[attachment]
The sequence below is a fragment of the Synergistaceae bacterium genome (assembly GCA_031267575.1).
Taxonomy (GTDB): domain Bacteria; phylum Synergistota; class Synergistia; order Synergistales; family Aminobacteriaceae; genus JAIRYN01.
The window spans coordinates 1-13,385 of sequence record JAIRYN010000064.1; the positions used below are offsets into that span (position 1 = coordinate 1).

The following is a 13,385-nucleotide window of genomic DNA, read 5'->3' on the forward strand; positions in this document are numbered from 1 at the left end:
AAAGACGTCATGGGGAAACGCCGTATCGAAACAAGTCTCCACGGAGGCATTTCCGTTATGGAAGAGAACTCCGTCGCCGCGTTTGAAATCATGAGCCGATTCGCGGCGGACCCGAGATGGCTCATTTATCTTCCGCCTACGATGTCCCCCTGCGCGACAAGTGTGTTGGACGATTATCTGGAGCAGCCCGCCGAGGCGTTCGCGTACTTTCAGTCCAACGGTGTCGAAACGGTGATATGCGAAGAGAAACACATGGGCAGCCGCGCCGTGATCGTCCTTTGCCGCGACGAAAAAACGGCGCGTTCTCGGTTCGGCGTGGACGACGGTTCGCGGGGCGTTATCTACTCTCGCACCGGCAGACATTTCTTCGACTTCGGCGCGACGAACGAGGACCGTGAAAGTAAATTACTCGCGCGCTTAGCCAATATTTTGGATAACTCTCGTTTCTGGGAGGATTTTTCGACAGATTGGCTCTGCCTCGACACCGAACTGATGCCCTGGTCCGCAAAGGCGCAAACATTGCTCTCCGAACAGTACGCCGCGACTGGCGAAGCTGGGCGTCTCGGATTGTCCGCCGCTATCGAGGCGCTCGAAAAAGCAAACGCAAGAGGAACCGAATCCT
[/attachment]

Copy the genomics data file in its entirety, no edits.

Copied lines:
The sequence below is a fragment of the Synergistaceae bacterium genome (assembly GCA_031267575.1).
Taxonomy (GTDB): domain Bacteria; phylum Synergistota; class Synergistia; order Synergistales; family Aminobacteriaceae; genus JAIRYN01.
The window spans coordinates 1-13,385 of sequence record JAIRYN010000064.1; the positions used below are offsets into that span (position 1 = coordinate 1).

The following is a 13,385-nucleotide window of genomic DNA, read 5'->3' on the forward strand; positions in this document are numbered from 1 at the left end:
AAAGACGTCATGGGGAAACGCCGTATCGAAACAAGTCTCCACGGAGGCATTTCCGTTATGGAAGAGAACTCCGTCGCCGCGTTTGAAATCATGAGCCGATTCGCGGCGGACCCGAGATGGCTCATTTATCTTCCGCCTACGATGTCCCCCTGCGCGACAAGTGTGTTGGACGATTATCTGGAGCAGCCCGCCGAGGCGTTCGCGTACTTTCAGTCCAACGGTGTCGAAACGGTGATATGCGAAGAGAAACACATGGGCAGCCGCGCCGTGATCGTCCTTTGCCGCGACGAAAAAACGGCGCGTTCTCGGTTCGGCGTGGACGACGGTTCGCGGGGCGTTATCTACTCTCGCACCGGCAGACATTTCTTCGACTTCGGCGCGACGAACGAGGACCGTGAAAGTAAATTACTCGCGCGCTTAGCCAATATTTTGGATAACTCTCGTTTCTGGGAGGATTTTTCGACAGATTGGCTCTGCCTCGACACCGAACTGATGCCCTGGTCCGCAAAGGCGCAAACATTGCTCTCCGAACAGTACGCCGCGACTGGCGAAGCTGGGCGTCTCGGATTGTCCGCCGCTATCGAGGCGCTCGAAAAAGCAAACGCAAGAGGAACCGAATCCT